For the ADHD child, fidgeting comes with the territory and is hard to control. While fidgeting can be disruptive and annoying for others, many parents and teachers have long recognized that "fidgets" can help an ADHD child pay attention. In 2009, a study by Mark Rappaport, Ph.D., a professor of psychology at the University of Central Florida, lent credence to this idea. He and his colleagues found children used movement to help them focus on tasks, specifically tasks that require "working memory." Working memory keeps information in the brain readily available for use in understanding, learning and reasoning. Not surprisingly, children with ADHD have trouble with working memory. ADHD researchers like Rappaport believe fidgeting affects working memory the way stimulants do: by arousing that under-aroused part of the brain.
Fidgeting can improve memory recall, something ADHD children also struggle with. Jackie Andrade, Ph.D., professor at the University of Plymouth in Britain, says that a simple task such as doodling may be enough to stop daydreaming without affecting performance on the primary task. A fidget, in order to work to the benefit of an ADHD child, has to be something he or she can do without thinking, so as not be distracted from the primary task.
ADHD Strategies For Fidgeting
Still, fidgeting can be distracting–for others, if not for the fidgety child. With some creativity and substitutions, though, the ADHD child can fidget–and focus–without bothering others.
- Help ADHD children keep their hands busy providing a small squeeze toy, pipe cleaners, a worry stone, or some other tactile object that can be manipulated quietly (replacing a tapping pencil or drumming fingertips).
- Give these children space to pace. Let them move around at the back of the classroom rather than squirming in their seats and distracting their neighbors.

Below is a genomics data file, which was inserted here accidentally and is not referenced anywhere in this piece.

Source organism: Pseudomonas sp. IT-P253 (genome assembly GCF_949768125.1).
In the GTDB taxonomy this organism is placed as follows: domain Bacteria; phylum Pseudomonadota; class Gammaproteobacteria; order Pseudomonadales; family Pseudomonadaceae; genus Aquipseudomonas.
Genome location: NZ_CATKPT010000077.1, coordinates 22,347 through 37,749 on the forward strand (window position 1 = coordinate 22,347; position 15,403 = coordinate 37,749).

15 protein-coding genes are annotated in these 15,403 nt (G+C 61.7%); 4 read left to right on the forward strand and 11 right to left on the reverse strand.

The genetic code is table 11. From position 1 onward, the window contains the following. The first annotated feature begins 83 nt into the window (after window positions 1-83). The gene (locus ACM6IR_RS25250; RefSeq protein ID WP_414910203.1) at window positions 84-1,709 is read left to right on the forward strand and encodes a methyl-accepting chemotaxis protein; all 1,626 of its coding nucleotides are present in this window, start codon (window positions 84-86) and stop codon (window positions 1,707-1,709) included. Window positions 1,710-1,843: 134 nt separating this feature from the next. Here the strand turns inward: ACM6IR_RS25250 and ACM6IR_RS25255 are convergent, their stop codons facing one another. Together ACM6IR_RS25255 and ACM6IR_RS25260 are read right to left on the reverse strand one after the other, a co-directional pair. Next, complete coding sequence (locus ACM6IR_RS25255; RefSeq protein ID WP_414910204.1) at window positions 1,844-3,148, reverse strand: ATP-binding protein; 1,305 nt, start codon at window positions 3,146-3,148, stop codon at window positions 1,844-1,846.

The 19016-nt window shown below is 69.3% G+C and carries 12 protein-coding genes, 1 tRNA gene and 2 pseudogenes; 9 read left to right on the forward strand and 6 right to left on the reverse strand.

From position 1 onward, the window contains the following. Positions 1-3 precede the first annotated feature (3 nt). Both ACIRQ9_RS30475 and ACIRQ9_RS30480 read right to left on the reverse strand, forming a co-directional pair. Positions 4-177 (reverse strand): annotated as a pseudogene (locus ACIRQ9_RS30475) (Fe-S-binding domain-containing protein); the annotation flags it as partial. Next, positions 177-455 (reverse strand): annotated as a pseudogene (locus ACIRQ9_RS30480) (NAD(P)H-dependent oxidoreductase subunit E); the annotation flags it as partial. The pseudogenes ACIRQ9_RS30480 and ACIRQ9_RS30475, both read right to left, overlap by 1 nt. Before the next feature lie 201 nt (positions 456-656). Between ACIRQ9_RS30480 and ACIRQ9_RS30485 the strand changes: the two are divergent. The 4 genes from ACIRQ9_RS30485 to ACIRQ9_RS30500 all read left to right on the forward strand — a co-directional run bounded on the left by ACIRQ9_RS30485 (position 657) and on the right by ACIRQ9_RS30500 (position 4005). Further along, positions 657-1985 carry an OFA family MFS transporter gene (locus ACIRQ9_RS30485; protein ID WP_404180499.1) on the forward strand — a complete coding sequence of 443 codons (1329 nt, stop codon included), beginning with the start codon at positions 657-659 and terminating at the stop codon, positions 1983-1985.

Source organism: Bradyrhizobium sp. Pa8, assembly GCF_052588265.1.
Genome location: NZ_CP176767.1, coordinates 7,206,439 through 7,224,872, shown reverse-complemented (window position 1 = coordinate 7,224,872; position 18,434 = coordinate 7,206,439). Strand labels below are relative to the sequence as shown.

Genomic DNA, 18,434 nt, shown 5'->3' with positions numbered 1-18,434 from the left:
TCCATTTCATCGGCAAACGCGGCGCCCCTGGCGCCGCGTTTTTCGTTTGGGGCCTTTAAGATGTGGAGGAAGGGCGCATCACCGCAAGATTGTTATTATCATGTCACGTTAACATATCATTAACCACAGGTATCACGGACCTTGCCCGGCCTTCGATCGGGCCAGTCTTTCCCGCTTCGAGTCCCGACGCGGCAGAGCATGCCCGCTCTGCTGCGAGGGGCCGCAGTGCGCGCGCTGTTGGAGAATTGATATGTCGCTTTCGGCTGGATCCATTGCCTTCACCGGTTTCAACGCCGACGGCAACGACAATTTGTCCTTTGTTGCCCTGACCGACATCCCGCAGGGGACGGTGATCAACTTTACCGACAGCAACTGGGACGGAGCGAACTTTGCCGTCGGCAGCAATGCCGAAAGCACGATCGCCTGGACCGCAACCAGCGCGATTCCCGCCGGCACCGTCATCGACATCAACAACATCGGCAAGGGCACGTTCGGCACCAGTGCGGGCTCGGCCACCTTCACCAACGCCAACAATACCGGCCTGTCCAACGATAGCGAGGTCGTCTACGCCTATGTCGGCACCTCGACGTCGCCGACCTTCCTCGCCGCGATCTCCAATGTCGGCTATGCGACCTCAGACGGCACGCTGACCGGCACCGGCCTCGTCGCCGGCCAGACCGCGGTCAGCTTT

- Allow them to stand while they working on homework assignments if that helps them concentrate.
- Give them doodle sheets with shapes they can shade in while listening to a teacher or sitting in church.
- Let the child chew gum quietly while listening, reading or doing homework. If gum is not an option, chewing on a straw, or sucking on hard candy can also help an ADHD child focus.
- Have ADHD children twirl their hair or tap their cheeks or move their toes inside their shoes.
- Allow them to listen to appropriate music while doing homework or while they are trying to fall asleep at night. Loud or fast-paced music may work well for homework after school, but soft, slow music would be a better choice for sleep.
Knowing that secondary fidgets help an ADHD to concentrate and pay attention to a primary task can make it easier for parents and teachers to deal with. That knowledge can also help the ADHD children themselves, though they often are already aware that somehow fidgets help them focus. Work with them to find a fidget that will be beneficial to them but will not annoy or disturb others. For a child with ADHD, strategies for fidgeting can make all the difference at school and at home.
Image Credit: J.Murawski used under a Creative Commons License